The Other McCain

"One should either write ruthlessly what one believes to be the truth, or else shut up." — Arthur Koestler

‘The Vision of the Anointed’ Returns

Posted on | November 26, 2020 | 1 Comment

One of the most predictable consequences of a Joe Biden presidency — assuming the Democrats get away with this obvious fraud — will be an astonishing increase in violent crime. Recall that in the five or six months prior to the election, riots occurred across America in support of the “Black Lives Matter” movement, dedicated to what Steve Sailer has called “the new Zeroth Amendment,” i.e., “No Black man must submit to being arrested if He’s really not in the mood to be arrested.”

In the wake of the George Floyd riots, Heather Mac Donald warned of “the Minneapolis Effect,” as shootings skyrocketed in the city as a result of police being restrained from pursuing criminals. Elsewhere, Mac Donald has written that the Biden-Harris platform statement on law enforcement “reads like a Black Lives Matter wish list.” While violent crime in the United States has declined significantly since the early 1990s, the downtrend began reversing after the 2014 Ferguson riots, and crime has especially soared among black residents in a number of major cities including New Orleans, Baltimore, St. Louis, Detroit and Chicago.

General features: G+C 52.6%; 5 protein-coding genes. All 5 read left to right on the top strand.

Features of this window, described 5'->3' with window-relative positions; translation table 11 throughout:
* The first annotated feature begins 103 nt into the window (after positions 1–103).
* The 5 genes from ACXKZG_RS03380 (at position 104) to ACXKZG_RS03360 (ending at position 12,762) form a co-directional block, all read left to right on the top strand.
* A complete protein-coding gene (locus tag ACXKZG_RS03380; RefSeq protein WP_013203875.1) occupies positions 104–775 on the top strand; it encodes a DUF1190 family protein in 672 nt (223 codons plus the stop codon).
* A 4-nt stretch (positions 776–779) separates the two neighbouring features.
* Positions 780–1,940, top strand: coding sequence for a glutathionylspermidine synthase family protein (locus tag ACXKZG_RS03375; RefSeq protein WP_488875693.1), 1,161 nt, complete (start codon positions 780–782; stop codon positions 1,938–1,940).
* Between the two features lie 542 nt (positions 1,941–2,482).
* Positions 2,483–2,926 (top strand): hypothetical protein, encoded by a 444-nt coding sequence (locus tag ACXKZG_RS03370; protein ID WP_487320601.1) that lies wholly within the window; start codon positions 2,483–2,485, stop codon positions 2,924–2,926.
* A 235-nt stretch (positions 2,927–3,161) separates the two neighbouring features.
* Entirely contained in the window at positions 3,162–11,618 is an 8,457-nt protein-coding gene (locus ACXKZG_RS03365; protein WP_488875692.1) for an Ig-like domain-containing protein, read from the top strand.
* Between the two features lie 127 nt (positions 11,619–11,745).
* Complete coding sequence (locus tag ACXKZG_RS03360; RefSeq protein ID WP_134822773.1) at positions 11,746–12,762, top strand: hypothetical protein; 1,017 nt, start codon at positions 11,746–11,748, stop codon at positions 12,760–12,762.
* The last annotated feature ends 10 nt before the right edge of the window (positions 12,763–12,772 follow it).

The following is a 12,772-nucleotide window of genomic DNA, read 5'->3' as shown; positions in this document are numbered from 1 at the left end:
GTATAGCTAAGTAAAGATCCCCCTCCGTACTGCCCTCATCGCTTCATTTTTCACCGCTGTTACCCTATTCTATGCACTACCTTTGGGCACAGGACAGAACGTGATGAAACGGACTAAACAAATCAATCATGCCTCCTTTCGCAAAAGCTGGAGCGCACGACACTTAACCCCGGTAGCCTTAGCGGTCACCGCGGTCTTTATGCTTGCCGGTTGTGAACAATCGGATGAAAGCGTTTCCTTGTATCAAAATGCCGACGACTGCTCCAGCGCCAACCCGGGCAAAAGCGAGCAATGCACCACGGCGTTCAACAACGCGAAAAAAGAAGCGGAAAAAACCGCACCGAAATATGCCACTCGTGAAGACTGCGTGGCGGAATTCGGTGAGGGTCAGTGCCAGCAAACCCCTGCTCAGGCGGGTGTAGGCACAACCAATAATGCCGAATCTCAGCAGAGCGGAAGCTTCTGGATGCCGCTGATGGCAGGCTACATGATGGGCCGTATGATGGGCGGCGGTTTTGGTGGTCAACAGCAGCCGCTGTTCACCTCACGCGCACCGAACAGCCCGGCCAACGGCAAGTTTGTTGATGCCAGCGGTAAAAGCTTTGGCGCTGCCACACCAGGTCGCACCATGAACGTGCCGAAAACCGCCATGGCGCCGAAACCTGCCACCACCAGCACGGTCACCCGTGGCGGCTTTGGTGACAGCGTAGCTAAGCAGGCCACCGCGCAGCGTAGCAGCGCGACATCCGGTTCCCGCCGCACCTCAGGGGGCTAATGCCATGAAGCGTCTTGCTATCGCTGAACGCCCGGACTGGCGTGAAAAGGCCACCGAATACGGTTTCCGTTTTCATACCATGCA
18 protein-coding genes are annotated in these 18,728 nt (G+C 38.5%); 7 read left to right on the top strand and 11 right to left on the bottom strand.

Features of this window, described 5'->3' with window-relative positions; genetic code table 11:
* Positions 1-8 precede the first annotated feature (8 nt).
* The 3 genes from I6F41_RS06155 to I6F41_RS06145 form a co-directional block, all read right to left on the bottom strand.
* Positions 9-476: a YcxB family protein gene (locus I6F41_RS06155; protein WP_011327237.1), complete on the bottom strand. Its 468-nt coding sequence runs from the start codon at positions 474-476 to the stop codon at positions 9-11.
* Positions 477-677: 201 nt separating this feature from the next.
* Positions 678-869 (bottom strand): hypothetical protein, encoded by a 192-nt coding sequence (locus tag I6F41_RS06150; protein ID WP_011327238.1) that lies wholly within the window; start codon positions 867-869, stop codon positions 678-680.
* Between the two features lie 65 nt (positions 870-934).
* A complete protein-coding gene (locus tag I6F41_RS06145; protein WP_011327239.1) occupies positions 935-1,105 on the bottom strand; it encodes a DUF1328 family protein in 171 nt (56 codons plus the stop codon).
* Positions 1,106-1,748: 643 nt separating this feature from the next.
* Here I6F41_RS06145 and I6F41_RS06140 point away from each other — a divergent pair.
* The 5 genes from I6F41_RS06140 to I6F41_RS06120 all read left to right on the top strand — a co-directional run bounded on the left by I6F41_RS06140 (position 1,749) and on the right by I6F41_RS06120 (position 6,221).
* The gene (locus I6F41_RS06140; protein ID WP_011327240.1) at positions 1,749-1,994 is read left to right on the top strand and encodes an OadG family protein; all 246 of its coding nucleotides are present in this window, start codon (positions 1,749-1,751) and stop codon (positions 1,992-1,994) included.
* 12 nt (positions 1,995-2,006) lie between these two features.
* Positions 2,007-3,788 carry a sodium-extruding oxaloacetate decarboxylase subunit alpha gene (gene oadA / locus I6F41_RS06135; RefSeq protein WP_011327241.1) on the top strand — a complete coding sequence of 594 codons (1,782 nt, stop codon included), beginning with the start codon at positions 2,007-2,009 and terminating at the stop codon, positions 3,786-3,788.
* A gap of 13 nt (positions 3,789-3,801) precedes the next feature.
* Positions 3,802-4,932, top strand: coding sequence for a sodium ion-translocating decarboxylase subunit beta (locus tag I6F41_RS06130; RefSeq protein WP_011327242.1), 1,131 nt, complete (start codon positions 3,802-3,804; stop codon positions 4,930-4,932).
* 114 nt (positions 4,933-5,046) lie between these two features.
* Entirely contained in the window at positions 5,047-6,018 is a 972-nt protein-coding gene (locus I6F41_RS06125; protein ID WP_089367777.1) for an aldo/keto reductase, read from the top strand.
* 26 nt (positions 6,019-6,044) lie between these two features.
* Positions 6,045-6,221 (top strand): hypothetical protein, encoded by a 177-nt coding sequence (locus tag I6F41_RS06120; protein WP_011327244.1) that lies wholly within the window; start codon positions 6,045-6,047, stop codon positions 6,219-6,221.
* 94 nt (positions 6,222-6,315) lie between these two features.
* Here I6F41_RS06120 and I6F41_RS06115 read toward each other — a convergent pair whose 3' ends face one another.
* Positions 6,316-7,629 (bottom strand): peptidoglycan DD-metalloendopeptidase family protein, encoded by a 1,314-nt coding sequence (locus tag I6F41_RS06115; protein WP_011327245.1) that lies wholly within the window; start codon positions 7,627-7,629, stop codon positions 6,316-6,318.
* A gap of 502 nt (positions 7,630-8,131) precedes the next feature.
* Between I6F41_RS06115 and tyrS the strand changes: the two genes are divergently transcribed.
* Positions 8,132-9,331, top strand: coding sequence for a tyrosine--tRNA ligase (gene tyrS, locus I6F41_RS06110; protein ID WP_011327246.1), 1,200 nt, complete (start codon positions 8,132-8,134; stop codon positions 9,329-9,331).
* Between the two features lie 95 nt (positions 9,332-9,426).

Speaking of Chicago, it is certain that dozens of black people will be shot there during this four-day holiday weekend:

2019 Thanksgiving weekend: 4 killed, 28 wounded
2018 Thanksgiving weekend: 4 killed, 20 wounded
2017 Thanksgiving weekend: 8 killed, 37 wounded
2016 Thanksgiving weekend: 11 killed, 64 wounded
2015 Thanksgiving weekend: 9 killed, 22 wounded
2014 Thanksgiving weekend: 5 killed, 23 wounded
2013 Thanksgiving weekend: 4 killed, 12 wounded